Music is the art of arranging sounds in time to produce a composition through the elements of melody, harmony, rhythm, and timbre. It is one of the cultural universal aspects of all human societies. General definitions of music include common elements such as pitch, rhythm, dynamics, and the sonic qualities of timbre and texture. Different styles or types of music may emphasize, de-emphasize or omit some of these elements. Music is performed with a vast range of instruments and vocal techniques ranging from singing to rapping; there are solely instrumental pieces, solely vocal pieces and pieces that combine singing and instruments. The word derives from Greek μουσική . See glossary of musical terminology.

Harmony Aspect of music

In music, harmony is the process by which the composition of individual sounds, or superpositions of sounds, is analysed by hearing. Usually, this means simultaneously occurring frequencies, pitches, or chords.

Music theory Considers the practices and possibilities of music

Music theory is the study of the practices and possibilities of music. The Oxford Companion to Music describes three interrelated uses of the term "music theory". The first is the "rudiments", that are needed to understand music notation ; the second is learning scholars views on music from antiquity to the present; the third a sub-topic of musicology that "seeks to define processes and general principles in music". The musicological approach to theory differs from music analysis "in that it takes as its starting-point not the individual work or performance but the fundamental materials from which it is built."


In music, duration is an amount of time or how long or short a note, phrase, section, or composition lasts. "Duration is the length of time a pitch, or tone, is sounded." A note may last less than a second, while a symphony may last more than an hour. One of the fundamental features of rhythm, or encompassing rhythm, duration is also central to meter and musical form. Release plays an important part in determining the timbre of a musical instrument and is affected by articulation.

In music, an ostinato[ostiˈnaːto] is a motif or phrase that persistently repeats in the same musical voice, frequently in the same pitch. Well-known ostinato-based pieces include both classical compositions, such as Ravel's Boléro and the Carol of the Bells, and popular songs such as Donna Summer and Giorgio Moroder's "I Feel Love" (1977), Henry Mancini's theme from Peter Gunn (1959), and The Verve's "Bitter Sweet Symphony" (1997).. But one of the best known use of ostinatos is in John Williams' Duel of the Fates form Star Wars: Episode I: The Phantom Menace.

Monophony Musical texture

In music, monophony is the simplest of musical textures, consisting of a melody, typically sung by a single singer or played by a single instrument player without accompanying harmony or chords. Many folk songs and traditional songs are monophonic. A melody is also considered to be monophonic if a group of singers sings the same melody together at the unison or with the same melody notes duplicated at the octave. If an entire melody is played by two or more instruments or sung by a choir with a fixed interval, such as a perfect fifth, it is also said to be monophony. The musical texture of a song or musical piece is determined by assessing whether varying components are used, such as an accompaniment part or polyphonic melody lines.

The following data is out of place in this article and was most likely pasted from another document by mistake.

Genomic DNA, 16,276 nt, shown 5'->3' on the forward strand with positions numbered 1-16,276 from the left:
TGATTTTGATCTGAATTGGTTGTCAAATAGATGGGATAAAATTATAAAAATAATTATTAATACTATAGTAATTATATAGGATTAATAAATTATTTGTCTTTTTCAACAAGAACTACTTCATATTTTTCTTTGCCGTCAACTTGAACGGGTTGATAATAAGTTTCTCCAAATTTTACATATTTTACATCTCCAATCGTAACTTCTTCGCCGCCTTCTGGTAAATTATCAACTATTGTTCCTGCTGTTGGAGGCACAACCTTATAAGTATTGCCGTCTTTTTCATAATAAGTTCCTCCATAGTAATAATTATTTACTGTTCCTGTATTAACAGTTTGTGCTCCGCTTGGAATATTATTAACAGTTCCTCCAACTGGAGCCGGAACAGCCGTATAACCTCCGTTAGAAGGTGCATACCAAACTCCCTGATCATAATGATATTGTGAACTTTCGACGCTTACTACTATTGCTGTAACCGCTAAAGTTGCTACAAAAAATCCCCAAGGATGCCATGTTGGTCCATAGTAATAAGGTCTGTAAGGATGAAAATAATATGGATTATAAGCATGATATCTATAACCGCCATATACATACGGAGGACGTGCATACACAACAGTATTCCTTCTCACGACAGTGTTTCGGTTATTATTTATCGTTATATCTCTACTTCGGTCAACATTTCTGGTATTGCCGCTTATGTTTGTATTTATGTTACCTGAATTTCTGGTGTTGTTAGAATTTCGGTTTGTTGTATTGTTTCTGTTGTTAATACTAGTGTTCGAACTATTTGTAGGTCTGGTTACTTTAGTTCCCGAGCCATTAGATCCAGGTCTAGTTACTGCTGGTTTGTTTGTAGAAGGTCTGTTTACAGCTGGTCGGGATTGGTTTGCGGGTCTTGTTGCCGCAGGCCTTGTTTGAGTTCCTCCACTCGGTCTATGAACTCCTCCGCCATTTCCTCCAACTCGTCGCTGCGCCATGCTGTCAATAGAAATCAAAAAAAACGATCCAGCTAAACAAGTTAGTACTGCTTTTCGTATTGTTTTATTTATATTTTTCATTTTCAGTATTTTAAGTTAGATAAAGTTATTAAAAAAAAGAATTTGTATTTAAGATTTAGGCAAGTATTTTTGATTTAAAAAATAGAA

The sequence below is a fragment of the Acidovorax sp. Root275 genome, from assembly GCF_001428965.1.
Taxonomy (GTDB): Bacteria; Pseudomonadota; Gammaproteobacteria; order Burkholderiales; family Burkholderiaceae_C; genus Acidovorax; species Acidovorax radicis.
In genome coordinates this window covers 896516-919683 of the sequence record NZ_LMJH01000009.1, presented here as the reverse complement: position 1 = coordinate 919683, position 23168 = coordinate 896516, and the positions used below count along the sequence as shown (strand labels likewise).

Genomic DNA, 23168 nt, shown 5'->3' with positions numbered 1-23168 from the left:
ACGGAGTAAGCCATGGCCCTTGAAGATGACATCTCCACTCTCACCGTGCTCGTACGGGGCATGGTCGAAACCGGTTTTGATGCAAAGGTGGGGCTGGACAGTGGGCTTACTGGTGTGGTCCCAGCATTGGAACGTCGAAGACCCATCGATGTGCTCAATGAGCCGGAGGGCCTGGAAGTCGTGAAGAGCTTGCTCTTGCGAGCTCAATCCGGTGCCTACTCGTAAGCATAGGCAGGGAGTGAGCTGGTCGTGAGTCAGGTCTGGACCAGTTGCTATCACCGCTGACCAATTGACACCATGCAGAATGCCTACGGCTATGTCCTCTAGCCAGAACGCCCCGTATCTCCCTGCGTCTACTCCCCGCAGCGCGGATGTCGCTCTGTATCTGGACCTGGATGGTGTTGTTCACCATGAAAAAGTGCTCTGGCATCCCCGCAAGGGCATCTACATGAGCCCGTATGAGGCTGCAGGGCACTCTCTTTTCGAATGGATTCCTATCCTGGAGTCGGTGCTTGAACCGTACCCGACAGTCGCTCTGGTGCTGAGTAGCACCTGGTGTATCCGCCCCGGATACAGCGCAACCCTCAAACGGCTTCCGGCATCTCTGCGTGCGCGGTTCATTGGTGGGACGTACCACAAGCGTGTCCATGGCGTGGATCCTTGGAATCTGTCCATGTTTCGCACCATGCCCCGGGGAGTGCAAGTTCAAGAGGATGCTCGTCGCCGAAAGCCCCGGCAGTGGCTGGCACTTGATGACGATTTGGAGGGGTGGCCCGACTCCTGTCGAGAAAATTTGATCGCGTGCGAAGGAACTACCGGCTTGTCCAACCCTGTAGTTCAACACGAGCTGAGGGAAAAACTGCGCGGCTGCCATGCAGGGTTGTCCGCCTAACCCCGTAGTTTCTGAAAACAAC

Bassline

A bassline is the term used in many styles of music, such as jazz, blues, funk, dub and electronic, traditional music, or classical music for the low-pitched instrumental part or line played by a rhythm section instrument such as the electric bass, double bass, cello, tuba or keyboard.

In music, texture is how the tempo, melody melodic, and harmony harmonic materials are combined in a musical composition, determining the overall quality of the sound in a piece. The texture is often described in regard to the density, or thickness, and range, or width, between lowest and highest pitches, in relative terms as well as more specifically distinguished according to the number of voices, or parts, and the relationship between these voices. For example, a thick texture contains many 'layers' of instruments. One of these layers could be a string section or another brass. The thickness also is changed by the amount and the richness of the instruments playing the piece. The thickness varies from light to thick. A piece's texture may be changed by the number and character of parts playing at once, the timbre of the instruments or voices playing these parts and the harmony, tempo, and rhythms used. The types categorized by number and relationship of parts are analyzed and determined through the labeling of primary textural elements: primary melody (PM), secondary melody (SM), parallel supporting melody (PSM), static support (SS), harmonic support (HS), rhythmic support (RS), and harmonic and rhythmic support (HRS).

Ear training or aural skills is a music theory study in which musicians learn to identify pitches, intervals, melody, chords, rhythms, solfeges, and other basic elements of music, solely by hearing. The application of this skill is analogous to taking dictation in written/spoken language. As a process, ear training is in essence the inverse of sight-reading, the latter being analogous to reading a written text aloud without prior opportunity to review the material. Ear training is typically a component of formal musical training and is a fundamental, essential skill required in music schools.